At the last minute, Toni decided to surprise his aunt for her 50th birthday, in Oregon. He and his sister left when he got done with work, about 3am on Friday. Since I had leadership training for school, I flew out that night and they picked me up in Portland....after about 3 hours of flight delays! I was supposed to arrive at 1010pm but by the time I got there it was about 1am. From the airport, we drove north to Long Beach in Washington state. Since it was about 430 am by that time, and there were no hotels open or with vacancies, we all caught a few hours of sleep in the car. That morning, we went to the beach (we Coloradans are always pretty excited about that). From there, we had a leisurely drive south. We stopped to see a lighthouse, and at another beach. We drove down the 101, which I've never been on before-stunning!

At about 6 that night we arrived at their aunt Karen's house. The party was going full swing when we walked into the back yard. When Karen was in view, Toni said, "hey, you call this a party?!" Her jaw dropped at the sight of her neice and nephew and she burst into tears! Talk about a bad time to leave my camera in the car. She was thrilled that they drove all the way from Colorado to come to her birthday, as she hadn't seen either of them in years. For the rest of the evening, we enjoyed BBQ, listened to music, Toni & Tonya caught up with their family, and I met a lot of new people! Later on, they built a big bonfire in the back yard-good thing-it was COLD! That night the three of us pitched the tent in the backyard and slept there.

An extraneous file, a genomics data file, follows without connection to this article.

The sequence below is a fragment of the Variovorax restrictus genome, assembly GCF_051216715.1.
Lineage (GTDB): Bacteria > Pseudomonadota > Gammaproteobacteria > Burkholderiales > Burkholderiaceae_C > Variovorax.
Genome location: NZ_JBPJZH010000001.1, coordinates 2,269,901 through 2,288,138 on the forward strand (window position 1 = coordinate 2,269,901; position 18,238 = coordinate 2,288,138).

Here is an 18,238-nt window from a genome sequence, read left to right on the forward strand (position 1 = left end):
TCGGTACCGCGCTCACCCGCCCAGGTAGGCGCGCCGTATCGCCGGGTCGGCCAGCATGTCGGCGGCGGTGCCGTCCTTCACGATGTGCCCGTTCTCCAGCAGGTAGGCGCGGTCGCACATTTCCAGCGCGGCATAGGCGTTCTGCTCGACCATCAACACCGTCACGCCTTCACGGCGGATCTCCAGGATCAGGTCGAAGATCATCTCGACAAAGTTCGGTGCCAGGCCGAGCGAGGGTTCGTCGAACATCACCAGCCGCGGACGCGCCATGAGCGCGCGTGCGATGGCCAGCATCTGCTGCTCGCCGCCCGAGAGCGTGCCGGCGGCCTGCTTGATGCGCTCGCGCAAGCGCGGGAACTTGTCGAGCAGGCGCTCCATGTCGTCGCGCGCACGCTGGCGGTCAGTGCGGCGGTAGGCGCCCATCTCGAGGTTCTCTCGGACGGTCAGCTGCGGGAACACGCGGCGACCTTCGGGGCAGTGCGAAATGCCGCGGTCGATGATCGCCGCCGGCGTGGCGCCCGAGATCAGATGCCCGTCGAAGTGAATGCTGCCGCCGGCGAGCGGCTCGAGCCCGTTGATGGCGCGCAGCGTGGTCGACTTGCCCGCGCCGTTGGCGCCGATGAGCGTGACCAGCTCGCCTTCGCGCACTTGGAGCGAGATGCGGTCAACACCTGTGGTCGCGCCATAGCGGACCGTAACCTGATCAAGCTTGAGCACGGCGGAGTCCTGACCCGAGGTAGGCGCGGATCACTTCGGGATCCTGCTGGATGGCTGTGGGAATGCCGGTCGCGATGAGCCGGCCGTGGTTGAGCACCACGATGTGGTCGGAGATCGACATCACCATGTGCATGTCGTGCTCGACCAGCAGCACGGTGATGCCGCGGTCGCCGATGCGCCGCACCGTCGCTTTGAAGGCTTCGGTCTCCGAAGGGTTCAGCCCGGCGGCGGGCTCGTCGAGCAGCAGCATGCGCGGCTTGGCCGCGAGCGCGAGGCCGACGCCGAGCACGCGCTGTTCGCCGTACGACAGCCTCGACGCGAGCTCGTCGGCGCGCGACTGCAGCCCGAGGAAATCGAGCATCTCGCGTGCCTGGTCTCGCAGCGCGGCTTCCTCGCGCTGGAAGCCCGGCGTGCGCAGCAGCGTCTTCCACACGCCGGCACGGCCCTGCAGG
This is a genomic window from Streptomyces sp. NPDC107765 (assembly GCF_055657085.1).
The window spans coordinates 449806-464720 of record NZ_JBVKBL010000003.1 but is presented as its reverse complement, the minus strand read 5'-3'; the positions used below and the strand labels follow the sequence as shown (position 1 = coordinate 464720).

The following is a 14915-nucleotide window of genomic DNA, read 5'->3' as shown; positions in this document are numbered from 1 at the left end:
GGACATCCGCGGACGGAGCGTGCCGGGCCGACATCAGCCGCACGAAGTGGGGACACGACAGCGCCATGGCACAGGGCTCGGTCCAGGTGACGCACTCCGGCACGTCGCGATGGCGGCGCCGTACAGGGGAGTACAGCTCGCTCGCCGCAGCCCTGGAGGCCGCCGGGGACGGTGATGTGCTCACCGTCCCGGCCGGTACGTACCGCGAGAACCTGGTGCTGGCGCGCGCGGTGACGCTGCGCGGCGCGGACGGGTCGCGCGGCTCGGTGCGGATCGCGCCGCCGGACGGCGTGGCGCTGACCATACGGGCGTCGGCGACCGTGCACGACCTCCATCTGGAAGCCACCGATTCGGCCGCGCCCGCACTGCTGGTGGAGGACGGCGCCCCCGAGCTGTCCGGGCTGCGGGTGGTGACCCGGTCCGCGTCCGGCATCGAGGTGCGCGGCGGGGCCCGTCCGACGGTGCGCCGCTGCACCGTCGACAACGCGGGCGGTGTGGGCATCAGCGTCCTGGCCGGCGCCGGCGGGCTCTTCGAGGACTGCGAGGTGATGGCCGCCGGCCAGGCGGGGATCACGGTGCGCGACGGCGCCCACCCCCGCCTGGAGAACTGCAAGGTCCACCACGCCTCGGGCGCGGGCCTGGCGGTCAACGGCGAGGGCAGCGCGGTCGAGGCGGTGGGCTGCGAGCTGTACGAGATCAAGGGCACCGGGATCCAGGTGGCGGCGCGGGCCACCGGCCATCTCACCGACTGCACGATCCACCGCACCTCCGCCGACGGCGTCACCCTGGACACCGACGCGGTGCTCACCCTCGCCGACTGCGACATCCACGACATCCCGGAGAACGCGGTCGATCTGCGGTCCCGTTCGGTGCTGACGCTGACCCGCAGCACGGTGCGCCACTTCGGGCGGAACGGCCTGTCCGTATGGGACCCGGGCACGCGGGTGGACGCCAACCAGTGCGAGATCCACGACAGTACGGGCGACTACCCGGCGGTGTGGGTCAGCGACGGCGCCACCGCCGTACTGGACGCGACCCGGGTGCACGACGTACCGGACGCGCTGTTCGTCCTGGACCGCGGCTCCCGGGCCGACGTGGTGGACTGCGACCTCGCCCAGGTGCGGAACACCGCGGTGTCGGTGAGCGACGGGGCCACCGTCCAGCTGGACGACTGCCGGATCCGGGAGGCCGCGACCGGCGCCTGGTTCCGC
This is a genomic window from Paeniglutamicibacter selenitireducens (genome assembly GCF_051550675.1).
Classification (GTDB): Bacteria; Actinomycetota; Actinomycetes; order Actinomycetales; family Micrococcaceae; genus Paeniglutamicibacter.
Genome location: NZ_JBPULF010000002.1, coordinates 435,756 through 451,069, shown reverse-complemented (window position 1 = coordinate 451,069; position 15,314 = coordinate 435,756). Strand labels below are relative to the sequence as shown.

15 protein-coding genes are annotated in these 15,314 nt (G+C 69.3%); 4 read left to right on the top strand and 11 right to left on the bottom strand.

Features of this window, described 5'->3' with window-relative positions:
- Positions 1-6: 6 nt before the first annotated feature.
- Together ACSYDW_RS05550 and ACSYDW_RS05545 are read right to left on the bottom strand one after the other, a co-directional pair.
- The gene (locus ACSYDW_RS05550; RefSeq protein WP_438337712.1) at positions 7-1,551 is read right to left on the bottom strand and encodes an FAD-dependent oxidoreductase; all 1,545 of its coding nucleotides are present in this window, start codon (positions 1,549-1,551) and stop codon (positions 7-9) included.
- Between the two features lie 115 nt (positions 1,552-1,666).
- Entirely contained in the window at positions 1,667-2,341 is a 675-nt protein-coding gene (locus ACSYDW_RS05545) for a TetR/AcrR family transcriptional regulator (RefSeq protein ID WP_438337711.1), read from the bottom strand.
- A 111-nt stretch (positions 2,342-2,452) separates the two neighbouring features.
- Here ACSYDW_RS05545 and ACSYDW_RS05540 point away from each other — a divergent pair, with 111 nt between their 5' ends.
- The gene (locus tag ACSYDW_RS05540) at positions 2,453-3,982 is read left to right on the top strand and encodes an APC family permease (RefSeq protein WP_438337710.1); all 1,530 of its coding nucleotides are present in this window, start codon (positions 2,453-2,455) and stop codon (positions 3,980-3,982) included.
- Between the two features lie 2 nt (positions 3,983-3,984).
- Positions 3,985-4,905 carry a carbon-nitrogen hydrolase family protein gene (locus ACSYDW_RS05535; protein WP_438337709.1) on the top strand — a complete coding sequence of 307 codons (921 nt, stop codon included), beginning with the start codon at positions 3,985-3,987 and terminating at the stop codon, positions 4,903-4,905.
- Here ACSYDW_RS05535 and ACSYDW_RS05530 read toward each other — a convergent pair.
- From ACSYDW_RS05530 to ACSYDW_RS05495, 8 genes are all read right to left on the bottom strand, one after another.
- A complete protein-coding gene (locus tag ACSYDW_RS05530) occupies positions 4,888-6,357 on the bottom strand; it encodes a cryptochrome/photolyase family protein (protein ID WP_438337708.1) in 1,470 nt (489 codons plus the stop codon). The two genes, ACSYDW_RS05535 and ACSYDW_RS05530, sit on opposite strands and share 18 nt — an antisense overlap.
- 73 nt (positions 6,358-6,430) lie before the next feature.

The next day we all spent most of the day relaxing since the party had gone on so late! Toni's cousin's husband fixed everyone eggs and bacon and we ate outside, it was so nice! Later, we went into town so Toni could get some pizza he has been craving. Oh, "town" was tiny Mills City, Oregon, south of Salem. We also went to a state park and walked by the river. By the time we got back to the house we were ready for afternoon naps! We rested and spent some more time with Karen before heading out that evening. was time for the long drive home! Toni drove through Oregon and Idaho through the night, I drove for a bit, and then in Utah, we got a flat tire. It set us back an hour or so but luckily we weren't too far from civilization when it blew, so it didn't take too long to get replaced. About 20 hours after we left, we were oh so happy to be back in Colorado!

Most of the pictures are self explanatory....but here are my explanations for others. Why am I wearing a "Colorado" sweatshirt when I am from Colorado? I forgot one and bought it in the airport! the door is the entrance to Karen's garden, of course!

wedding weekend

I am way behind on this blogging thing!

On July 27, my mom got married! I had not gotten my digital camera at that point so I still have to get the pictures from Toni. The wedding was in Golden Gate Canyon at a picnic area, outdoors. It was beautiful and the rain managed to hold off too! Afterwards we went out for lunch in Nederland at the Black Forest Inn. YUM!

The next day was the party! This was held at the community hall in the canyon. While the wedding was small, the party was big. My aunt Laurie provided much of the food and the cake-Swedes out there will understand the excitement of lingonberry jam in the cake. There was excellent food, dancing, and just a good time in general.

Pictures: my mom and Mark (her new hubby), the cake, my aunt Laurie and brother Carl, and an overview shot of the hall.